One-third of industry to deploy Wi-Fi 7 by the end of 2024: Report

The Wireless Broadband Alliance also reported that 53% of respondents have already deployed Wi-Fi 6

In its 2023 annual industry report, the Wireless Broadband Alliance (WBA) found that 53% of service providers, technology providers and enterprises have deployed Wi-Fi 6, and an additional 44% said that they were currently working to adopt Wi-Fi 6E within the next 12-18 months. Additionally, 33% of those surveyed confirmed that they already plan to deploy Wi-Fi 7 by the end of 2024.

“The adoption of Wi-Fi 6E and Wi-Fi 7 is driven by a growing appetite for data-intensive, low-latency applications and use cases, smart cities, and immersive technologies such as future metaverse to Industry 4.0,” the WBA said in a statement. “New Wi-Fi technologies offer better planning and interference management, which survey respondents now consider essential to support high-quality video, virtual reality (VR), augmented reality ( AR) and other advanced consumer experiences.”

In fact, 90% of service providers, equipment manufacturers and enterprises ranked the quality of experience (QoE) delivered to end users as a key differentiator in monetizing their Wi-Fi services, with 61% naming specifically the previously mentioned applications as critical revenue. Opportunities.

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What is special about Wi-Fi 7?

Wi-Fi 6 introduced OFDMA – a traffic planning technique that results in significant speed gains in congested and lightly congested environments – and then Wi-Fi 6E added a huge amount of capacity. However, quality of service limits remain, particularly around latency.

This is where Wi-Fi 7 shines – it has the potential to improve support for applications that require deterministic latency, high reliability and quality of service. This is partly due to what Gabriel Desjardins, director of product marketing for Broadcom’s Wireless Connectivity division, calls the “marquee” functionality of Wi-Fi 7. High-bandwidth multi-link (MLO) operation is unique to the latest generation of Wi-Fi, and it refers to the use of multi-band/multi-channel aggregation and operation and provides higher spectrum and power efficiency, better interference mitigations, higher capacity density and better profitability.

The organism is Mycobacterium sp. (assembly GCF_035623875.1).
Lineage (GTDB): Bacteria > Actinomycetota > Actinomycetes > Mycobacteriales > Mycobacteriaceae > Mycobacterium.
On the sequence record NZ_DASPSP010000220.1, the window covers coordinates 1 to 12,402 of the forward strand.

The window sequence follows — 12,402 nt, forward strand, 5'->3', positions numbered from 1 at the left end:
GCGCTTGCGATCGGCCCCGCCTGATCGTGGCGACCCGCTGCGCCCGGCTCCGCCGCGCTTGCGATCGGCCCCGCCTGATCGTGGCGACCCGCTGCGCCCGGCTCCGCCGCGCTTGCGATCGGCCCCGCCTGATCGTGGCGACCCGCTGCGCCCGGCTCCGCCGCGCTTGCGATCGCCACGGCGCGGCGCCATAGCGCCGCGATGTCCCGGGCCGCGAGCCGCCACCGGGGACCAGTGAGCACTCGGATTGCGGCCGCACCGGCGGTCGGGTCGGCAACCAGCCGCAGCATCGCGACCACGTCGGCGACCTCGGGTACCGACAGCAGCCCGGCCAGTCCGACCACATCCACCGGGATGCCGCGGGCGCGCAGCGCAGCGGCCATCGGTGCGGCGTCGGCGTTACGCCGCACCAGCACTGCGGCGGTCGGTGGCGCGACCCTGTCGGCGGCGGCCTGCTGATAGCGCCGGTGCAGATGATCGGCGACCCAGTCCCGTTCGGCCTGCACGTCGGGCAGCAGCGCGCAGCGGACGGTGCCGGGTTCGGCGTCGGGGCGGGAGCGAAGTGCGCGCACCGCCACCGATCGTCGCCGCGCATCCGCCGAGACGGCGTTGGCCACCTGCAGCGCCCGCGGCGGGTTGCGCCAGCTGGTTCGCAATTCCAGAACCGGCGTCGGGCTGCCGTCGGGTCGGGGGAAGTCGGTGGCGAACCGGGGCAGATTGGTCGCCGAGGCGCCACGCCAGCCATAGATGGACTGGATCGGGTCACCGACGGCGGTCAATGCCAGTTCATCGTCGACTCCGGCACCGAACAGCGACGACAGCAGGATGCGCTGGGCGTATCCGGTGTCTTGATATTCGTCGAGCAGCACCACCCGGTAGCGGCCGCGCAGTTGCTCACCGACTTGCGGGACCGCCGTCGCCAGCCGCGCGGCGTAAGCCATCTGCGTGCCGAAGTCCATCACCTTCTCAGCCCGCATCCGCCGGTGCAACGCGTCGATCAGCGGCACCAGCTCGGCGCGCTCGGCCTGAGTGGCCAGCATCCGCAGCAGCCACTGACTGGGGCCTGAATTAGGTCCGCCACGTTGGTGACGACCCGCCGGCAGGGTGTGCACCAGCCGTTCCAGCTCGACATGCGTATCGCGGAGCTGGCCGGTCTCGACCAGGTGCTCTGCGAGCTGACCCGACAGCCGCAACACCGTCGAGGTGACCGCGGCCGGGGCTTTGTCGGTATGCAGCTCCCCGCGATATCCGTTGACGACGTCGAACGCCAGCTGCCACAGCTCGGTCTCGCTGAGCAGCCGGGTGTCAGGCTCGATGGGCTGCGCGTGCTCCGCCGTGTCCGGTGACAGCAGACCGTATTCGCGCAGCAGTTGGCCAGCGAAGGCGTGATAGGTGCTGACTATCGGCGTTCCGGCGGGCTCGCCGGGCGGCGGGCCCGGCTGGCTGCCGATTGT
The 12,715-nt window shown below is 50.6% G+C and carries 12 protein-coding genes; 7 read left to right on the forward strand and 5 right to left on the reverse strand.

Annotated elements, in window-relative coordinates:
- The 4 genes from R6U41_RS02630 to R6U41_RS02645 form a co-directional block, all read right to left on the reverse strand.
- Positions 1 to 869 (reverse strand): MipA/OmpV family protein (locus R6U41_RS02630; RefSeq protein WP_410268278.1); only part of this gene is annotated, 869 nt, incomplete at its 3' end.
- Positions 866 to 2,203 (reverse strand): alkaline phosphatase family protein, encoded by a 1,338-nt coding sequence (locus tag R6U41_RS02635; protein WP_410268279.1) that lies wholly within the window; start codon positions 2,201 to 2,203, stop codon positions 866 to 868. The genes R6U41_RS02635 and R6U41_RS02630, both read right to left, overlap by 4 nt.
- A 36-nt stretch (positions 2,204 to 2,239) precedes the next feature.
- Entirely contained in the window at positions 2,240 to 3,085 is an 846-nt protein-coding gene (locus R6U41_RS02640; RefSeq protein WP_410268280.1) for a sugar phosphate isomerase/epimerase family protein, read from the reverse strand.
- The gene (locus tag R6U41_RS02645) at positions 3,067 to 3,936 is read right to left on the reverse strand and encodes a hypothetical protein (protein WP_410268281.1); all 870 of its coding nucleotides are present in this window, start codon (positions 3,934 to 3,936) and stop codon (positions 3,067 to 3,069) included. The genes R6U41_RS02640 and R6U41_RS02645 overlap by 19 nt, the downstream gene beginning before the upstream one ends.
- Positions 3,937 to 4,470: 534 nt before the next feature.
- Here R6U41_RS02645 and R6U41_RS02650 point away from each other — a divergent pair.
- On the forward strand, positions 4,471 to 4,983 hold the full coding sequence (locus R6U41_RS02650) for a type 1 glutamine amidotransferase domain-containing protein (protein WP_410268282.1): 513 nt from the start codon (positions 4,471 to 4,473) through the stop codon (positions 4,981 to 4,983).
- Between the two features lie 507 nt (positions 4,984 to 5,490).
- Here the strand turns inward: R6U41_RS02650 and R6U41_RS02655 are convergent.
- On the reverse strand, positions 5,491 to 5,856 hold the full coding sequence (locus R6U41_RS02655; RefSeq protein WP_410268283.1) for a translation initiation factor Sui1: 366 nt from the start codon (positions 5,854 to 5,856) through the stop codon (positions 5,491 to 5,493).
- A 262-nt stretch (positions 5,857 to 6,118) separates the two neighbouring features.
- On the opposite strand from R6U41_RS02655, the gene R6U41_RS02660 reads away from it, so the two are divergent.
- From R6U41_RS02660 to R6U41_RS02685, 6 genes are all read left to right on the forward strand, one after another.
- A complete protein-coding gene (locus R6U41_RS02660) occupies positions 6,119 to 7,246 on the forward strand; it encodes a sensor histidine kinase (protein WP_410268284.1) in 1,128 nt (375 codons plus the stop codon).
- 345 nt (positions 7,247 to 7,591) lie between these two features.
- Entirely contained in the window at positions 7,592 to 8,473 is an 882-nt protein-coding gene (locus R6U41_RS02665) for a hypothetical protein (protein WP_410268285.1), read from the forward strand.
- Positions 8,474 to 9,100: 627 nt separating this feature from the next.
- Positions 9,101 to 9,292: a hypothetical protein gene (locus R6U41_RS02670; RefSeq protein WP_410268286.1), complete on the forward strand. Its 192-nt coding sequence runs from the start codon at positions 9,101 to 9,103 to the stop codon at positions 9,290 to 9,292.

Simply put, MLO enables “fast switching between two different Wi-Fi bands,” Desjardins said. If a device connected in the 5 GHz band suffers from degraded performance due to the appearance of another device on the network, the MLO function will automatically – and very quickly – switch the first device to the 6 GHz band.

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Other direct improvements over Wi-Fi 6 include support for up to 30 Gbps throughput, about three times faster than Wi-Fi 6; 320 MHz transmissions, double the 160 MHz of 802.11ax; and the use of higher modulation orders, possibly supporting 4096-QAM, from 1024-QAM in 802.11ax.

Source: Wireless Broadband Alliance

Other Key Findings: OpenRoaming and Convergence

The report also revealed that WBA OpenRoaming, which uses Passpoint technology to enable seamless and secure Wi-Fi integration, reached the milestone of one million access points in early 2022. Sixty-two percent of service providers , equipment manufacturers and enterprises worldwide will have already deployed Passpoint/OpenRoaming or plan to do so by the end of 2023, and another 25% are expected to deploy the technology by 2025.

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Finally, the WBA highlighted the need for Wi-Fi/5G convergence in order to create “a seamless user experience”. In enterprise markets, 70% of respondents to the report said Wi-Fi and 5G would co-exist, with 61% saying convergence would allow for increased flexibility for enterprise services. Fifty-three percent said convergence between licensed and unlicensed technologies was essential or important to current business strategy

“What we’re seeing here is the industry as a whole identifying the growing value of Wi-Fi technology as a result of highly anticipated new use cases. Additionally, service providers, equipment manufacturers and enterprises around the world know that these use cases are best served in a converged environment, where Wi-Fi and 5G complement each other,” said Tiago Rodrigues. , CEO of the Wireless Broadband Alliance. “As a result, we see the industry moving at a breakneck pace towards Wi-Fi 7, with mobile operators leveraging Wi-Fi as part of their 5G strategies to maximize coverage and optimize capacity – it’s all about user experience.”

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